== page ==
The sand would be oozy and pure liquid at first contact with the water. As we raised the level oh so gradually, the moisture was always there but another load on top would reveal an amazing stability. Inching our way upwards – with sand floating at the outer reaches of the expanding pile – the water could be seen spilling out in monstrous amounts as the level rose, back into the forest where we had cut a small creek to handle it earlier to get to a decline not too far away.

At about the 25 truckload level, we were still 6 feet below where we would eventually rise to and I found myself tipping a bit too frisky, shooting down on top of the stuff, and I panicked. It was here that I had the amazing sense of “Eureka – this is going to work!” Cascading downwards, slipped off into the “abyss”, I actually found myself supported – not sinking. In fact, as I tried the white knuckle experience of seeing water from a shielded area joining me – and as my guys were trying to get me chained up to a backhoe to yard me out – I reversed the machine and I actually found myself climbing back out. It did require the chain, however, as my tires began digging into the sand but I got pulled out easy enough. When this minor episode finished, I got out of the cab and stood up, smiling. Oh, and shaking a little. It was a true epiphany concerning eventual success. What shocked me most, to be honest, was how easy it was and I’m being serious. This stuff was a wonder.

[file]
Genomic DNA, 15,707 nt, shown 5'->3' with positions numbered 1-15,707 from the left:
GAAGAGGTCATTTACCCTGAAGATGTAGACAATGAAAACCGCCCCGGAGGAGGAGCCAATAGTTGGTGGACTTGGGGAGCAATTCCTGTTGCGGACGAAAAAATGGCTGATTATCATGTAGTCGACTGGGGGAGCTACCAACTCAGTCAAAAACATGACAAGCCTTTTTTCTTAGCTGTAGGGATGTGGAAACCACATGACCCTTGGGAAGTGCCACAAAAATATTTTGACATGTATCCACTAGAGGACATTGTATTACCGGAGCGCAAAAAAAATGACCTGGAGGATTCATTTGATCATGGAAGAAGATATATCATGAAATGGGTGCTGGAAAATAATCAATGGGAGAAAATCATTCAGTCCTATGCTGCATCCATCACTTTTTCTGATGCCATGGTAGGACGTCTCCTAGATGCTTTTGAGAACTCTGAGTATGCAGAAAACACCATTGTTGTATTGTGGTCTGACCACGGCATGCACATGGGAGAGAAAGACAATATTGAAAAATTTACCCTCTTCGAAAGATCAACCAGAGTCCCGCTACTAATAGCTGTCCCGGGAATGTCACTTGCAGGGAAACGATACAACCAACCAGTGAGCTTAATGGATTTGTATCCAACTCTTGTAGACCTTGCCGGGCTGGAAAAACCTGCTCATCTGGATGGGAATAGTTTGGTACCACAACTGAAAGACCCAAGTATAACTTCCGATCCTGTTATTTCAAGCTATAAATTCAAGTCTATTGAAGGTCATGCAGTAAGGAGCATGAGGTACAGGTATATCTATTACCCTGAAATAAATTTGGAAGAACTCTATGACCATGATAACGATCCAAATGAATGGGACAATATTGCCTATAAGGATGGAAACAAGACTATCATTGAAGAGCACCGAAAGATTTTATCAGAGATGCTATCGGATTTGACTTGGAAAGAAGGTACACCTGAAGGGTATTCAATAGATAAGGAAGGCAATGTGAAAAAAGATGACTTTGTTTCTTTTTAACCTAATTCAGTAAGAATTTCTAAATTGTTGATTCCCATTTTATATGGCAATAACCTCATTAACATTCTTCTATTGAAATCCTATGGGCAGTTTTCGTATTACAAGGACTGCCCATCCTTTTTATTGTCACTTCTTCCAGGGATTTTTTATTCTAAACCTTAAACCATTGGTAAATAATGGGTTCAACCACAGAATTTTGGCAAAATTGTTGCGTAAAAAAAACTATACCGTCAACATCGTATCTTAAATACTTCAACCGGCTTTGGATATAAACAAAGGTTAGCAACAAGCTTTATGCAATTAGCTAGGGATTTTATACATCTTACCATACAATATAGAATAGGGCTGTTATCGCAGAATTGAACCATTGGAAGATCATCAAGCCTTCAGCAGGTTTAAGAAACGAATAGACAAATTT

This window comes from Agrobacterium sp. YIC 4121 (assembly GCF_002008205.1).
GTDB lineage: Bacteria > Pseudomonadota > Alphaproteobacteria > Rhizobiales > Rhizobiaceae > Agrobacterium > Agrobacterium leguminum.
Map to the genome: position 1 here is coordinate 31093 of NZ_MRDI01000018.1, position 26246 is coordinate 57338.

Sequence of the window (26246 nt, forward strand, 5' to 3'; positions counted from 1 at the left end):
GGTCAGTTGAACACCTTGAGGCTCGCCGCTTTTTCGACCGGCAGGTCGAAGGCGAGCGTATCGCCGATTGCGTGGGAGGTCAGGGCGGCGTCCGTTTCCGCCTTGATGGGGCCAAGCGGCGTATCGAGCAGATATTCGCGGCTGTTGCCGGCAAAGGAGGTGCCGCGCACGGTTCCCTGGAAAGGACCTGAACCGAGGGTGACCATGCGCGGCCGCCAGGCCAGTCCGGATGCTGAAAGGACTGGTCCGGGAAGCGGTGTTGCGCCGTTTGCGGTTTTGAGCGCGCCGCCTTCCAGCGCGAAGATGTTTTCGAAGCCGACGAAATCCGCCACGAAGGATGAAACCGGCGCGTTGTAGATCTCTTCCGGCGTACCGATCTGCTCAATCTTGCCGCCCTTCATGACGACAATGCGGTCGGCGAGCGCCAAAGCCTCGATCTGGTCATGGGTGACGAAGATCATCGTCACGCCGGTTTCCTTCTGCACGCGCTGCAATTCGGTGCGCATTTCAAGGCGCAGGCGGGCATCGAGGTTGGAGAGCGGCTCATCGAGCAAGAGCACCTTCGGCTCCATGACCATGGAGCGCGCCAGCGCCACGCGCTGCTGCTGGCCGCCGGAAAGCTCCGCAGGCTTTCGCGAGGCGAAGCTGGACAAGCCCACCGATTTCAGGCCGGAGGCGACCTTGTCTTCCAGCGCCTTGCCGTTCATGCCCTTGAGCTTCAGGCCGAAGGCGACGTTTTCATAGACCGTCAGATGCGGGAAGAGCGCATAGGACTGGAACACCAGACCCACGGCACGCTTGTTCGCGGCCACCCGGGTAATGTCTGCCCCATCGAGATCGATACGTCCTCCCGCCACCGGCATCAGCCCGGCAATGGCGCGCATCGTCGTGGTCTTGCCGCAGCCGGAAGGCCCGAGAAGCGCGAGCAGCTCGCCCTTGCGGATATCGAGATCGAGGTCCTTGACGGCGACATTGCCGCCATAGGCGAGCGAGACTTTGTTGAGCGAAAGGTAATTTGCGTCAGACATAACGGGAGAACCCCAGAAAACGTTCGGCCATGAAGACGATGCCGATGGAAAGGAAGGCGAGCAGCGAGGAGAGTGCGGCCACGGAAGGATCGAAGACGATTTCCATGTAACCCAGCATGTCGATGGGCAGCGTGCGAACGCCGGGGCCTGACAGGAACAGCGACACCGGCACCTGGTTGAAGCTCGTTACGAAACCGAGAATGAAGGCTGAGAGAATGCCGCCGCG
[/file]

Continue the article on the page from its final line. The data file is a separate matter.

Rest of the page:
We filled it in a day.

Within 3 days of beginning the “fill” we were running a big heavy “double drum roller”, complete with vibrations over the entire area as if it had always been there. The sheer volume of water and its 100% saturation of the lower levels of the sand provided an incredible compaction, just all on its own.

Here is a look at a small part of that area, completed:

Since that event, I have had occasion to call for washed sand in dealing with mud and water on many occasions. For purposes of pure traction in slime, washed sand, piled up sufficiently to travel on, makes an incredibly easy and practical solution where things seem impossible. Add that, later, as things dry up, the sand is an excellent drainage-enhancing soil amendment when disbursed around while getting back to grade, it shines even more so.